For Immediate Release, April 10, 2023
MARSHFIELD, MA —
A young grey seal was found resting on Old Rexhame Beach in Marshfield on Monday, April 3rd.
The seal was reported to Whale and Dolphin Conservation’s Marine Animal Rescue and Response (MARR) hotline by Marshfield’s Animal Control Officer just after 9 AM.
They reported that the young seal was resting on the beach, but it wasn’t very active or aware of its surroundings. WDC’s MARR team quickly deployed to assess the seal’s condition and behavior to decide if the seal needed veterinary intervention.
Grey seals, like this one, are born in December – February and “wean”, or become independent from their mother, 2-3 weeks after birth. Unlike whales and dolphins, seals spend time in both the water and on land. They go out to sea to find food and come onto the beach to rest so seeing seals on the beach can be a common occurrence.
The MARR team conducted a visual assessment and determined that this seal was thin, dehydrated, and showed signs of a respiratory infection. WDC consulted with our partners at the National Marine Life Center (NMLC) in Buzzards Bay, the closest rehabilitation facility, to determine a plan of action.
The animal’s condition worsened throughout the day, so WDC’s team of trained responders captured the juvenile male grey seal and transported him to NMLC for rehabilitation. The seal’s initial exam at NMLC confirmed what WDC suspected: in addition to poor body condition, dehydration, and pneumonia, the animal exhibited a minor injury on its flipper, oral ulcers, and gastrointestinal problems.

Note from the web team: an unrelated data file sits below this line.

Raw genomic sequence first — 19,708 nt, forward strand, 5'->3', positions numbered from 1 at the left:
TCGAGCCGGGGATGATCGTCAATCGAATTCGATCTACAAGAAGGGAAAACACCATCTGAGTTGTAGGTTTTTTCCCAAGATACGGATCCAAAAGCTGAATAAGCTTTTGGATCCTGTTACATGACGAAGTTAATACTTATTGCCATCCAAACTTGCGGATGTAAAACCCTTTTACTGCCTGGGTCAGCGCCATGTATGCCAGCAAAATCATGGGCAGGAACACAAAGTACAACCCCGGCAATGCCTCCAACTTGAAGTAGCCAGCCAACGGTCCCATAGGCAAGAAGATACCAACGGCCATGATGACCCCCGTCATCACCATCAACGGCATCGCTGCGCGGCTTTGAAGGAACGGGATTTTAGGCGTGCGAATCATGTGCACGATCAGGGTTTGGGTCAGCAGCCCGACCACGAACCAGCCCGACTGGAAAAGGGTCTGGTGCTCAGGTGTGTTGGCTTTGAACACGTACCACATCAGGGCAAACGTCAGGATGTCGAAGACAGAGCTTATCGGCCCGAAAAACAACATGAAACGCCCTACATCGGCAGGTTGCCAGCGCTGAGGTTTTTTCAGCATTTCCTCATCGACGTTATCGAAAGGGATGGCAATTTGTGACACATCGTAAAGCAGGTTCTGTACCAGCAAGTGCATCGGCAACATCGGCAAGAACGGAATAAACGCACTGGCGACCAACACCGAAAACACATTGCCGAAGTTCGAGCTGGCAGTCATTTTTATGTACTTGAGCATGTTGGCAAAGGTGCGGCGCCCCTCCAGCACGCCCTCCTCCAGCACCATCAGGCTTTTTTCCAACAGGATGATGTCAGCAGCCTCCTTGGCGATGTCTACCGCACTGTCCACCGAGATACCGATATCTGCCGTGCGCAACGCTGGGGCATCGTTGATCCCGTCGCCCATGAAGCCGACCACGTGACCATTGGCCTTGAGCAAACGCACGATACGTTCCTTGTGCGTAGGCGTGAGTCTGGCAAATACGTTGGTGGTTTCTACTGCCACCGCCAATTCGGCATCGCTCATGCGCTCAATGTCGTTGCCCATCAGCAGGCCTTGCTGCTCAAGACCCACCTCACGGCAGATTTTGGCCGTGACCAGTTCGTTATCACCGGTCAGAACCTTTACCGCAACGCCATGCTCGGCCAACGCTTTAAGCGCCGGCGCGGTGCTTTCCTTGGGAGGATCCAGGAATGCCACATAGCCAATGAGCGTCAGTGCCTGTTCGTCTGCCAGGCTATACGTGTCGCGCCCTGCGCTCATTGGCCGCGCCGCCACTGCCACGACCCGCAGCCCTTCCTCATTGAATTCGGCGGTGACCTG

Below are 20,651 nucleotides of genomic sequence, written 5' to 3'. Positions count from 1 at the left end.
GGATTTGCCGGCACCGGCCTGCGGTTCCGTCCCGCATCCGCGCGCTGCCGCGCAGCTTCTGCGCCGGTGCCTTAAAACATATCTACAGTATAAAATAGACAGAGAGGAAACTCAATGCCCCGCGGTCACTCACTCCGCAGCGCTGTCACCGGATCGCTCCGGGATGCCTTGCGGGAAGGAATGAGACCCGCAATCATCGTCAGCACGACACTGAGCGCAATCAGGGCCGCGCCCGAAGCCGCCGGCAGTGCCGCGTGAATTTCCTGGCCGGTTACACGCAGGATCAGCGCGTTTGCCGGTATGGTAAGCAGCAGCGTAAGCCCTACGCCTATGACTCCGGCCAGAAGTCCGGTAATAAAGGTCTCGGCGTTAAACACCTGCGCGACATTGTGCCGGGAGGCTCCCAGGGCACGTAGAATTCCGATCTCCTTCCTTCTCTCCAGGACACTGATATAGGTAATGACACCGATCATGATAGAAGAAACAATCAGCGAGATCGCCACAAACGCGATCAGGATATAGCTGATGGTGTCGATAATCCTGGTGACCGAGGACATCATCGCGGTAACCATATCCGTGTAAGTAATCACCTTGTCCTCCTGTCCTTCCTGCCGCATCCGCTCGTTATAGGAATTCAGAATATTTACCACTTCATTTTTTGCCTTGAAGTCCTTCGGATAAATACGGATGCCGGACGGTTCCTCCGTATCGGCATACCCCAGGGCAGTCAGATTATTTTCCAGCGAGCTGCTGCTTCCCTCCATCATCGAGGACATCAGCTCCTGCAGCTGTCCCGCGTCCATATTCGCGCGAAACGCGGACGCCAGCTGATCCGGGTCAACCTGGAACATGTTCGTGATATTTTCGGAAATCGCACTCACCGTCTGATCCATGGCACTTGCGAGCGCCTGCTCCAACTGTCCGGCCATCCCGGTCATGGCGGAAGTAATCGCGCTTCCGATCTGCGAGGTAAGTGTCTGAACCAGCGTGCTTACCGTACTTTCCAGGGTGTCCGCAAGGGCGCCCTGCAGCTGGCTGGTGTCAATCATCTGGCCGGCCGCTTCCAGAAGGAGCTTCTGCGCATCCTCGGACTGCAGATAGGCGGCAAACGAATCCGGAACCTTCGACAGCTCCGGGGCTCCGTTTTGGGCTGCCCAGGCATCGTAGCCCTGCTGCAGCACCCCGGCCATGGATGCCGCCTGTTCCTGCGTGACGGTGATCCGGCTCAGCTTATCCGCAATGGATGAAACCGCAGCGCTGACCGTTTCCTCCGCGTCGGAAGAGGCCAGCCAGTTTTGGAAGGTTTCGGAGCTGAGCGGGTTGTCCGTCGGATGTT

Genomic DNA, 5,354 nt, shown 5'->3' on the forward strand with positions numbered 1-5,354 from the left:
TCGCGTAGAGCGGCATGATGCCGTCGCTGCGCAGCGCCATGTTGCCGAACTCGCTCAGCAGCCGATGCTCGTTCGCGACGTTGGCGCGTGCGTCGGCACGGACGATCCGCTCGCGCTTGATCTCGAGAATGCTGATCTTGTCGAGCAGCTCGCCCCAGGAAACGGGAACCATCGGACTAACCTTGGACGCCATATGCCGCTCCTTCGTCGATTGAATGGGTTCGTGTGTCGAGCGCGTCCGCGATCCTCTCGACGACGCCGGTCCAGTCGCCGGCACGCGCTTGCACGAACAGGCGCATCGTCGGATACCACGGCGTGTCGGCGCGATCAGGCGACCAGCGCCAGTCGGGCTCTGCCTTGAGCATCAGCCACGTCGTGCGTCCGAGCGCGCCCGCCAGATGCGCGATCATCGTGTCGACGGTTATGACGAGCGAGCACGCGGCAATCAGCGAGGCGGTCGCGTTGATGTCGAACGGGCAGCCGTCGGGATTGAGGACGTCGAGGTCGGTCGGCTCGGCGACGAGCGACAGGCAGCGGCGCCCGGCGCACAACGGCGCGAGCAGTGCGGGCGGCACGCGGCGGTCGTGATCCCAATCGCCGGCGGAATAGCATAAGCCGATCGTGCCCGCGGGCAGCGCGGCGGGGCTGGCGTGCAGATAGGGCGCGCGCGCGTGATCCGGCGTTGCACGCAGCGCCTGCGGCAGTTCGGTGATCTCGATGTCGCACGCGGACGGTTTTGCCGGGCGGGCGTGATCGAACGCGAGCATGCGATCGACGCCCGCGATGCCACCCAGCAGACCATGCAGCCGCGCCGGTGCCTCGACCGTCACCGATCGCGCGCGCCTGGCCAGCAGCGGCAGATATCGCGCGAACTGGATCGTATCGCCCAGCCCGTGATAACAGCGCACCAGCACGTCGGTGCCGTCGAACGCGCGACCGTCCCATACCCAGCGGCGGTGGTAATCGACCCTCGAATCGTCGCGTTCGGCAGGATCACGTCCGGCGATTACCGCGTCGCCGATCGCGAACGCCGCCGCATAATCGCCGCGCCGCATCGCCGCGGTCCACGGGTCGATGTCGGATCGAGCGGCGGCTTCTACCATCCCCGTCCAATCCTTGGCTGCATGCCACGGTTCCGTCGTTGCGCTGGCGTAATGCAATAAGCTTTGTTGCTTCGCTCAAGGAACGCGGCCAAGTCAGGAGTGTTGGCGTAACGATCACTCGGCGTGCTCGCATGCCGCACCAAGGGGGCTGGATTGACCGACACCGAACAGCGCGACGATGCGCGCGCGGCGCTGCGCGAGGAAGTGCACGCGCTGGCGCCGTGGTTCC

“This was a milestone case for our relatively new Marine Animal Rescue and Response Program,” said Sarah McCormack, WDC Stranding Coordinator. “It was the first seal that our team transferred to rehabilitation – a sure sign that our program is expanding its capacity to help marine mammals along the South Shore.”
This seal has been named “Great Smoky Mountain” by our partners at NMLC, in alignment with their current naming theme: National Parks. He is in critical condition at this time, but we are cautiously optimistic that he will respond to treatment and make a return to the ocean soon.
“We are so grateful for our partnerships with both the Marshfield Animal Control for reporting and monitoring this seal until we were able to get on site, and for NMLC for taking great care of him,” McCormack said.
If you see a dolphin, whale, porpoise, or seal in distress from Weymouth through Plymouth, please call WDC’s hotline at (617) 688-6872.
High resolution images available HERE (©Whale and Dolphin Conservation)
Whale and Dolphin Conservation (WDC), is the leading international charity dedicated solely to the worldwide conservation and welfare of all whales, dolphins, and porpoises. WDC is authorized by NOAA to respond to stranded marine mammals through an agreement as part of the Greater Atlantic Regional Marine Mammal Stranding Network.
Press contact: Sarah McCormack, Stranding Coordinator, [email protected]